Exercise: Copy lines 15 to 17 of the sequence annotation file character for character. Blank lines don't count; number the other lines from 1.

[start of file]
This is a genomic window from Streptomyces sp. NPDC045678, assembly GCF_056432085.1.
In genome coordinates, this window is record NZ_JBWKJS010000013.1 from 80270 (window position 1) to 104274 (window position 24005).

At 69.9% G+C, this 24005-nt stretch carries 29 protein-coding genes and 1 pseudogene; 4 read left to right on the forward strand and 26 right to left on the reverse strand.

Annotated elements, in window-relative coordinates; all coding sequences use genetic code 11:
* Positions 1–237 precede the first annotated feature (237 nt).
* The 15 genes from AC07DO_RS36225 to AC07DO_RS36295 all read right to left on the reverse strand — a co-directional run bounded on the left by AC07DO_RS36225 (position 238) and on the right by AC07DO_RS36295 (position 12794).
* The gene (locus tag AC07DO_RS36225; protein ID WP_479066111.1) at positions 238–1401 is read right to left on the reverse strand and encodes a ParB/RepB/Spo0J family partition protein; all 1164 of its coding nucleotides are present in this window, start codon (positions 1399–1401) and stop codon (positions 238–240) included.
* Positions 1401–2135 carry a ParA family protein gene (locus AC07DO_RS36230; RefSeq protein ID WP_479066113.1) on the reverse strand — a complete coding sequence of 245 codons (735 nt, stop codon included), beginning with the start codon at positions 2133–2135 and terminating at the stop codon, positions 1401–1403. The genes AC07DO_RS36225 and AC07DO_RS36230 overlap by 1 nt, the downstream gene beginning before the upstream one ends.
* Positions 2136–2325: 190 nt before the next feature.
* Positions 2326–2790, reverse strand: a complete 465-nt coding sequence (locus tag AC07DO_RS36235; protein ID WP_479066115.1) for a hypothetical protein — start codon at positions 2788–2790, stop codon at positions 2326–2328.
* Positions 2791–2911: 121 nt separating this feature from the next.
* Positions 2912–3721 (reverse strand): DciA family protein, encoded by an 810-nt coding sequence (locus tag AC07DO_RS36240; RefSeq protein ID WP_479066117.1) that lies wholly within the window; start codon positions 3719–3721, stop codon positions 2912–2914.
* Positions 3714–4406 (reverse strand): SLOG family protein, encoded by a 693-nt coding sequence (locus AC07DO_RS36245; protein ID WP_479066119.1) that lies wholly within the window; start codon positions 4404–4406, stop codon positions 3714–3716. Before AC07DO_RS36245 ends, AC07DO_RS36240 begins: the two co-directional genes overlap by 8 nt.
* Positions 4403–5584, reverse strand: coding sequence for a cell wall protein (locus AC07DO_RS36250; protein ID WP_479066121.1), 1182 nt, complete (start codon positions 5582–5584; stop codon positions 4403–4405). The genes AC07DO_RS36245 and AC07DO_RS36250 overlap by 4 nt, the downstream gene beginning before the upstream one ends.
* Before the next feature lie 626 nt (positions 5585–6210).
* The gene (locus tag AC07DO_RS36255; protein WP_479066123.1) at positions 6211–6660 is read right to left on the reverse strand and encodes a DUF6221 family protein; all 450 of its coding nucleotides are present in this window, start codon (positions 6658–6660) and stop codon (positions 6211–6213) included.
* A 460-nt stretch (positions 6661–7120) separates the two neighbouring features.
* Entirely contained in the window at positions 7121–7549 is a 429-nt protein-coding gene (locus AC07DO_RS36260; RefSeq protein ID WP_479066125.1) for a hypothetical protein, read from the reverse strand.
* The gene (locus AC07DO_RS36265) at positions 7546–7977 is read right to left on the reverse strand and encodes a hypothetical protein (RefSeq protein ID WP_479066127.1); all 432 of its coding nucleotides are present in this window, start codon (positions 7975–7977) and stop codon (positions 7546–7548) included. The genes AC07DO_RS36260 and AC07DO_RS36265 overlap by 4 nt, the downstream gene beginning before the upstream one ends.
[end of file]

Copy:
* Before the next feature lie 626 nt (positions 5585–6210).
* The gene (locus tag AC07DO_RS36255; protein WP_479066123.1) at positions 6211–6660 is read right to left on the reverse strand and encodes a DUF6221 family protein; all 450 of its coding nucleotides are present in this window, start codon (positions 6658–6660) and stop codon (positions 6211–6213) included.
* A 460-nt stretch (positions 6661–7120) separates the two neighbouring features.